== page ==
Incels Uncovered: A Look Inside the Misogynistic Online Community

An anonymous online community has recently been thrust into the mainstream. So-called 'incels' are men who claim to be involuntarily celibate, as they struggle to have sex or relationships with women.

The incel community gathers on anonymous online forums such as Reddit and 4Chan. Some incels use dehumanizing language that reduces women to 'femoids,' and users deplore women for having sex or relationships with attractive men known as 'Chads'.

Some users come to the community with low self-esteem and mental health issues and are looking for similar people, but a number of attacks have recently been committed in their name.

On May 23, 2014, Elliot Rodger killed 6 people in Isla Vista, California. He posted a manifesto and numerous videos online beforehand, blaming women for his lack of intimate relationships and threatening violence against those who had rejected him. After the attack, it was discovered that Rodger had frequently posted in the subreddit Pick Up Artist Hate—a forum that is closely related to incels.

Then, in April 2018, Alek Minassian killed 10 people in Toronto. Beforehand he posted a message on Facebook referencing incels and 'Sgt 4Chan.'

Five months prior to the second attack the main subreddit for incels was banned from Reddit. Almost immediately a new site not hosted on Reddit, called, appeared. Many incels, including one man called Jack Peterson, moved across to this website to continue posting online and communicating with other incels.

Incels Banned Reddit
/r/Incels subreddit was banned in November 2017. Credit: Reddit. Reddit

Peterson first heard the term 'incel' on the site 4chan and immediately felt as though it applied to him. He frequently browsed and engaged with incel subforums and after Minassian killed 10 people in Toronto van attack, Peterson became an unofficial spokesperson for incels. Shortly after the attack, and after the huge amount of attention he got from being associated with incels, Peterson publicly stepped away from the community and announced that he would no longer identify as an incel.

Peterson told Newsweek that the sense of belonging within the community, where users may not necessarily feel like they belong elsewhere, was a big draw.

He used the forums to vent about his past experiences with mental illness and lack of relationships with women, but some users express misogynistic views about women and even threaten violence.

"For a pretty long time I just kind of saw it as, and even to an extent I still think this is true, a lot of it is people using extremely dark humor and irony they use that as a way to vent for a shock value," says Peterson.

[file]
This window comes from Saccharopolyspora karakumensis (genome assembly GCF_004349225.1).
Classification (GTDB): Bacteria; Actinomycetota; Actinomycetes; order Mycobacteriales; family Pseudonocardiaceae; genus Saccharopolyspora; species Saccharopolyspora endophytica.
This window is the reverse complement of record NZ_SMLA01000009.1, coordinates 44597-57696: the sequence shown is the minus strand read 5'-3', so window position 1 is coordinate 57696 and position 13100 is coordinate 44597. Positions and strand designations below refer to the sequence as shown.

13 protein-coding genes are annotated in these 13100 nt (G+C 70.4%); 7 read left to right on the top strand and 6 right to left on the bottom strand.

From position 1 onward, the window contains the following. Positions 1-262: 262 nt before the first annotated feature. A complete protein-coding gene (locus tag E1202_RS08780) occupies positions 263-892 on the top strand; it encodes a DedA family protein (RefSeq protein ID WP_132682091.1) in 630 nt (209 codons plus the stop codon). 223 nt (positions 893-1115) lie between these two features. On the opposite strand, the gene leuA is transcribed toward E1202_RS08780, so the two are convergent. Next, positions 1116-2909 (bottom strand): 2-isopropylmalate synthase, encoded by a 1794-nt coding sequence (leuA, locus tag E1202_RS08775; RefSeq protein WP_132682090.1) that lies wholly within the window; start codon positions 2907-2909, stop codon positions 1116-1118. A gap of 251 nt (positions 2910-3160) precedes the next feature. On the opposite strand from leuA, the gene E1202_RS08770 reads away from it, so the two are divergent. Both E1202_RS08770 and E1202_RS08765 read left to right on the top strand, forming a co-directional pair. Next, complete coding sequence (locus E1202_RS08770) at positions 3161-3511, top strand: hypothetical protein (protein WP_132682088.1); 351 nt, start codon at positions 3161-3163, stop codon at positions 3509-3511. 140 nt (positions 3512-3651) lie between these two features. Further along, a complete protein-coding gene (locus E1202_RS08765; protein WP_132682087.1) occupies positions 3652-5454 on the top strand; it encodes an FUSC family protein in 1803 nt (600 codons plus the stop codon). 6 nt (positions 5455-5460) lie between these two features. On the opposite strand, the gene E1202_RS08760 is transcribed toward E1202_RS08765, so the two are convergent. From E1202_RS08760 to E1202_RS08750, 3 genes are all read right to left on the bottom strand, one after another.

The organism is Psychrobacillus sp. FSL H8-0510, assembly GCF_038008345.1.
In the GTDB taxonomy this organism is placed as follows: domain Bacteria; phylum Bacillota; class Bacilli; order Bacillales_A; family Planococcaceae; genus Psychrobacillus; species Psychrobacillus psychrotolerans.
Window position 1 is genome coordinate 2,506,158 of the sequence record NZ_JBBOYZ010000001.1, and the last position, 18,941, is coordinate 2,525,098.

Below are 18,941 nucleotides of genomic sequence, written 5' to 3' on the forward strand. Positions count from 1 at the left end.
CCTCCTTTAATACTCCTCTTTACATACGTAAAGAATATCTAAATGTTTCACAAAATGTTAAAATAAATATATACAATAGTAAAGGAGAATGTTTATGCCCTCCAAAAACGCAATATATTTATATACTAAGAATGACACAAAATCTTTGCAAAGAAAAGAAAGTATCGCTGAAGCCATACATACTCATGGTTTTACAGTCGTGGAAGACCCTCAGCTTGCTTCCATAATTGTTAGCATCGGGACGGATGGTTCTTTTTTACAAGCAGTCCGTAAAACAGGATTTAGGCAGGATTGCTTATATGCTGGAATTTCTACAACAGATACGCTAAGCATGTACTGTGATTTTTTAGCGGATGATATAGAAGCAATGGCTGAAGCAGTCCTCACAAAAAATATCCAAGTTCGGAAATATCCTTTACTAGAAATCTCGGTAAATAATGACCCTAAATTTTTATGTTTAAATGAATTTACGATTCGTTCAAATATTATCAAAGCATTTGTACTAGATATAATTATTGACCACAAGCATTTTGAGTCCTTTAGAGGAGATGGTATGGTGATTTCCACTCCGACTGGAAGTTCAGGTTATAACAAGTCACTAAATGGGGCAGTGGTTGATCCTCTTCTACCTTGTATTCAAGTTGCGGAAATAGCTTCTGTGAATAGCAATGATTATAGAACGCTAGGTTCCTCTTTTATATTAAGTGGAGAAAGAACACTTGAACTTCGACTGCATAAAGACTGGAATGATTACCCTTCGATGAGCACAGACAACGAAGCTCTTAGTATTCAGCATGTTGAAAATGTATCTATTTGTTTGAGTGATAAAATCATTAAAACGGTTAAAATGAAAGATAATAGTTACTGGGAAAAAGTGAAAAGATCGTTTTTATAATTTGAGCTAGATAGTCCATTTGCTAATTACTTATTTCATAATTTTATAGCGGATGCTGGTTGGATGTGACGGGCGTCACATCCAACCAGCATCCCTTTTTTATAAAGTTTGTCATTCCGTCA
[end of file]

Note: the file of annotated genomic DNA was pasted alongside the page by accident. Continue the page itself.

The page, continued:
"I would say there's definitely a subset of people in the groups who genuinely believe that stuff but probably a lot of it is just you know just people just saying whatever they can just to get a reaction out of people."

Joan Donovan, an expert at the Data and Society Research Institute, tells Newsweek how difficult it is to know when something is a real threat versus someone either being ironic or sarcastic.

She says: "Unless you are paying a lot of attention over time to how conversations play out in certain online forums, it's very difficult to know when something is a real threat that is someone saying, 'Oh man I hate my job I wish everybody there would die' versus really saying 'I work at X, Y and Z place and tomorrow I plan on doing X, Y and Z' which is these moments that police and researchers start to weigh as when does a threat start to seem more real than just someone complaining."

"When we talk about online radicalization it's really about this process of identification of these issues that people go through, where then they get validated and then they come to commit some kind of atrocity."

There is also a culture of helplessness within the community, known as being 'black-pilled,' where people feel like their situation is out of their hands and there is nothing they can do to change it. Users blame their genetics such as height and canthal tilt on why they cannot form relationships with women. Some incels encourage people to seek surgery or become a 'gymcel' and work out to gain a muscular figure.

Donovan stresses that internet anonymity is a good thing, and can help a lot of people who want to ask questions online without being identified, as well as provide a space for those whose who want to hold powerful people to account.

But the danger with online anonymity comes when these conversations turn toxic, and there is no way to moderate that.

Donovan said: "You tend to navigate towards people that have similar interests, that are suffering from similar pains as you and there is a good space for you to talk it out.

"What becomes dangerous in these spaces is that there is no way to flag or moderate that these conversations have turned toxic, and when people are very vulnerable and they're getting responded to by people who are trying to instrumentalize them, or radicalize them towards specific actions that's when things get very dangerous.

"So it isn't just that they're going and being comforted by the conversation, there are other people acting as recruiters in these spaces, and it is through this engagement process that people become more and more accepting of violence."

Donovan says: "Unfortunately the way the internet is designed it's very decentralized and therefore there are lots of unregulated and unmoderated spaces where we find the most hate and misogyny and extremism."

Months after the media attention has calmed down, the remaining incel subreddit 'Braincels' is steadily gaining more subscribers (currently over 40,000), and incels continue to use to other sites.

In the modern world where disaffected people have access to internet forums and anonymity online, the question remains of how online radicalization and violent misogyny can be prevented.